The Lost World by Michael Crichton AKA Jurassic Park #2

The Lost World

“Human beings are so destructive. I sometimes think we’re a kind of plague, that will scrub the earth clean. We destroy things so well that I sometimes think, maybe that’s our function. Maybe every few eons, some animal comes along that kills off the rest of the world, clears the decks, and lets evolution proceed to its next phase.”
― Michael Crichton, The Lost World

Where Jurassic Park was mostly about not cloning something that had already gone extinct, I think the premise to The Lost World is mostly geared toward how people are on the same track as the dinosaurs were. This novel seemed more philosophical than the first. It was a little bit harder for me to get into this one. The beginning was kind of slow and jumped around to several different characters, but once I got to Doc Thorne and the kids story line I really enjoyed it. It just didn’t have that beginning hook that the first one had with all the intertwining stories. In the first novel I liked how Hammond was a good/bad guy. It was hard to dislike hime too much because he had such a passion for what he was doing. He was just as child-like as he is portrayed in the movie.

This novel starts off with Levine and Malcolm buddying up to do research in secret and Malcolm is staying quiet about what happened at the park years before this. Levine goes with his gut and prepares a mission in Isla Sorna that goes south as soon as his boots hit the island. He then has to be rescued by Doc Thorne, the man building his equipment and his middle school aged interns. They get in touch with Malcolm and Harding and head to the island. (The kids end up there as stowaways in the trailer.) However, there’s another company on their trail and 3 men also show up to the island while almost killing Sarah Harding on the way there. It’s a rescue mission versus criminals trying to steal dinosaur eggs for research. But you know how that’s going to go! Humans on an island with ginormous prehistoric animals with sharp teeth never ends well. See Jurassic Park or Godzilla. (Those big hungry hungry dinos love to eat people and chase them for sport!) Eventually it becomes a race for time and resources to get off the island before they miss their rendezvous time with the helicopter.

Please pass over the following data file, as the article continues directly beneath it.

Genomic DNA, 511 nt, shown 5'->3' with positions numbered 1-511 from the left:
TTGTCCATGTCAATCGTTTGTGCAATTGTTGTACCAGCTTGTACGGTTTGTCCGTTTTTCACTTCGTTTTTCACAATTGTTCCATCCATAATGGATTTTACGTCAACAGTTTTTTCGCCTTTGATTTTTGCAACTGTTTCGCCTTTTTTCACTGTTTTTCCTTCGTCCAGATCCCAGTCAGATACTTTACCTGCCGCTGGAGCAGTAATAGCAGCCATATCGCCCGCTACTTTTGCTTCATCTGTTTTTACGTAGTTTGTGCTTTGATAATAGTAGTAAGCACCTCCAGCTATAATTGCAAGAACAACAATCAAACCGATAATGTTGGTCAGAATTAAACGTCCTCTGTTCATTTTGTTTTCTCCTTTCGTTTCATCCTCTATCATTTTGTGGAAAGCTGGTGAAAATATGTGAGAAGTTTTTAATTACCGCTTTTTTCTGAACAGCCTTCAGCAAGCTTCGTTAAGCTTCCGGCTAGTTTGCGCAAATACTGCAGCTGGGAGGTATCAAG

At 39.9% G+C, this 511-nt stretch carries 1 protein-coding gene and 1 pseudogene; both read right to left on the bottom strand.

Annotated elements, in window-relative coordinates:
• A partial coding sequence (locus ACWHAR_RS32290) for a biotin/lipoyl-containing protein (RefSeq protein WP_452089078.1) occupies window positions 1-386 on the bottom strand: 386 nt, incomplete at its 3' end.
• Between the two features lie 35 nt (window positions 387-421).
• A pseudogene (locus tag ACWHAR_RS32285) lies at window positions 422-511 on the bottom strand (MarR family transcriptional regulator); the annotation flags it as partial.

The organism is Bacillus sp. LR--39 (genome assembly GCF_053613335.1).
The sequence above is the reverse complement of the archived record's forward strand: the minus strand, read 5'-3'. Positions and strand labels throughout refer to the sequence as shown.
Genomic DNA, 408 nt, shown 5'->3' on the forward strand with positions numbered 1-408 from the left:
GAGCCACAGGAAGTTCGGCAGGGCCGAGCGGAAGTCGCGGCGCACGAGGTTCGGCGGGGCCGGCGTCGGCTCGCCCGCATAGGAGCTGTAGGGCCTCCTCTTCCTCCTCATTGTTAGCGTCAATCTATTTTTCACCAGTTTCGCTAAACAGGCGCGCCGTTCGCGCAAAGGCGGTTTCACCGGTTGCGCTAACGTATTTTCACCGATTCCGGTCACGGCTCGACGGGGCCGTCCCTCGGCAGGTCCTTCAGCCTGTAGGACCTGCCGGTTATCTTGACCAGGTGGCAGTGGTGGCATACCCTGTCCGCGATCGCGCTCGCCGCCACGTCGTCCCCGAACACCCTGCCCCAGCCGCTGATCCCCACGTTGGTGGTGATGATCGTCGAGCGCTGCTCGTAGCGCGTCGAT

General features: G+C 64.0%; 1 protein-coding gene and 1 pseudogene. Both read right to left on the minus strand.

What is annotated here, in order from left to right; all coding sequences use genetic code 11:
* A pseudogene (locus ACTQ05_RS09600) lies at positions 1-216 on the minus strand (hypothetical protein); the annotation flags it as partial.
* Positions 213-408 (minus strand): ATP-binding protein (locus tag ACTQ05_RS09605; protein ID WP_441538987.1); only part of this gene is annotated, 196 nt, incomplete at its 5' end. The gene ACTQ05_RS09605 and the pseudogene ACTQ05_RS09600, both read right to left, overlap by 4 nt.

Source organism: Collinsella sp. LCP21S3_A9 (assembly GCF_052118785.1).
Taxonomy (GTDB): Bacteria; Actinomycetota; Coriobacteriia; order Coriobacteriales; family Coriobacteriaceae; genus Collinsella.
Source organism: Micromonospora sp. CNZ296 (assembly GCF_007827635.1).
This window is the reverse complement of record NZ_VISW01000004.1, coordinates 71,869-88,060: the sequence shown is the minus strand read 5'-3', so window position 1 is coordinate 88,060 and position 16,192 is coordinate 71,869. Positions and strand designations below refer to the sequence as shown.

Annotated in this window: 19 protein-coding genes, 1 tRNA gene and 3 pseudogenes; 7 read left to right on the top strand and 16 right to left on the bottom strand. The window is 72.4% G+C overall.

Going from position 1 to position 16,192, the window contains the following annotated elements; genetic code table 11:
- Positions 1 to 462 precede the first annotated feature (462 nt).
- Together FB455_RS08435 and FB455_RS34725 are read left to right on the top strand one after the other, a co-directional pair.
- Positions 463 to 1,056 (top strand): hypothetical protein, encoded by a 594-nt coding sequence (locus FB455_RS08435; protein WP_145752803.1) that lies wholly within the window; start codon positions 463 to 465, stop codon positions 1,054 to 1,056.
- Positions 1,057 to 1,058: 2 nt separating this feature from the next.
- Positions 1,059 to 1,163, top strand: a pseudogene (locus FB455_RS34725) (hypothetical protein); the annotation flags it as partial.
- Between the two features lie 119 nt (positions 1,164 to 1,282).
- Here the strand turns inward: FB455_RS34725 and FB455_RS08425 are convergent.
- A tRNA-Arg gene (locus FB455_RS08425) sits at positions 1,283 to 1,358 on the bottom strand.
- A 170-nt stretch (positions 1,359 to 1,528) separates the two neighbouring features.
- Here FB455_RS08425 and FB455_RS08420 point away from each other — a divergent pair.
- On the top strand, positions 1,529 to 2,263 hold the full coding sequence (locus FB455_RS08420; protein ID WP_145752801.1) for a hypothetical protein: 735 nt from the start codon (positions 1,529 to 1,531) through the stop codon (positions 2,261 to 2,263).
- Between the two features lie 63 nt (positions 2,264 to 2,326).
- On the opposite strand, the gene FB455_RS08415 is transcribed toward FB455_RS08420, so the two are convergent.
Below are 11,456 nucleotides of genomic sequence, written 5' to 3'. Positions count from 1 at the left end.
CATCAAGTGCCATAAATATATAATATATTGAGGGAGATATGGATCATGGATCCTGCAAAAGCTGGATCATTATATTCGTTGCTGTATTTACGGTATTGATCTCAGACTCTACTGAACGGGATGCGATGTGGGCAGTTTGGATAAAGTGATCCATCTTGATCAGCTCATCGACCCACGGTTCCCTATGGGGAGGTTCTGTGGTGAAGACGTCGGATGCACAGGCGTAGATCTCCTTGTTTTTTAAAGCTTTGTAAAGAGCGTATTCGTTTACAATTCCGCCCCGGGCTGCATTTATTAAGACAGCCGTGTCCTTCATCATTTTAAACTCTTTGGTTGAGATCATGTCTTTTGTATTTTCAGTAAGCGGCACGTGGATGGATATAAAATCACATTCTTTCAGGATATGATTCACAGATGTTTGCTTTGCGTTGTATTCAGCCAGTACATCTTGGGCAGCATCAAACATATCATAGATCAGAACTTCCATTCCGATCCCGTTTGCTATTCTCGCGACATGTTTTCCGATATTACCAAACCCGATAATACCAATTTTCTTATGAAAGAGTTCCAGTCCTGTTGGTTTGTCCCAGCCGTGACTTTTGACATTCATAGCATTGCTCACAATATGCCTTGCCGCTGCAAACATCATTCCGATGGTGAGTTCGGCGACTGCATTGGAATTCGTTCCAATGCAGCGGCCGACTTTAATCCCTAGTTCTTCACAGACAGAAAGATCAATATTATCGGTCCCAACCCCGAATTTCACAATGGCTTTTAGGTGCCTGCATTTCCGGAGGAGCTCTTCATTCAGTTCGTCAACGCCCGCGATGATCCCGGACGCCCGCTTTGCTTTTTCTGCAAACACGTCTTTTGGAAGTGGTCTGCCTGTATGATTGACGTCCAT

On Dr. Levine: I think he added some funny parts to this only because he was so out of it. He felt no remorse for any one, he just worried about himself. Even when it came to the kids. Think of the children! But no, in the novel his character is driven by being a brainiac who has to prove the rest of the world wrong. His main purpose for being in this novel is to just get them all out to Isla Sorna.

Which, I thought was strange… I can’t tell if maybe Crichton was pressured into writing this second novel after the first one did so well in theaters. At the end of the first book it leaves off with Martinez talking to Dr. Grant about how there have been strange sightings in Costa Rica of parallel lines going through fields, making the read think there are velociraptors on the loose but then nothing ever comes of that! Dr. Grant isn’t even in this novel! So what happened??? I would have preferred to hear about that. And then Malcolm is miraculously not dead after they tell you he is at the end of the first book. It’s not consistent.

Sarah Harding was a good character. I like how she didn’t put up with Malcolm. His character needed that. I really just liked how tough she was. I don’t think she should have been with Malcolm though. He’s too self-centered like Richard Levine.

All in all, I think I give this novel a 2.5 out of 5 stars. I’m glad I read it because it did have good action and I really enjoyed most of the characters. It just had so much potential but it fell s few feet short. I wish Crichton would have gone a different direction with it.

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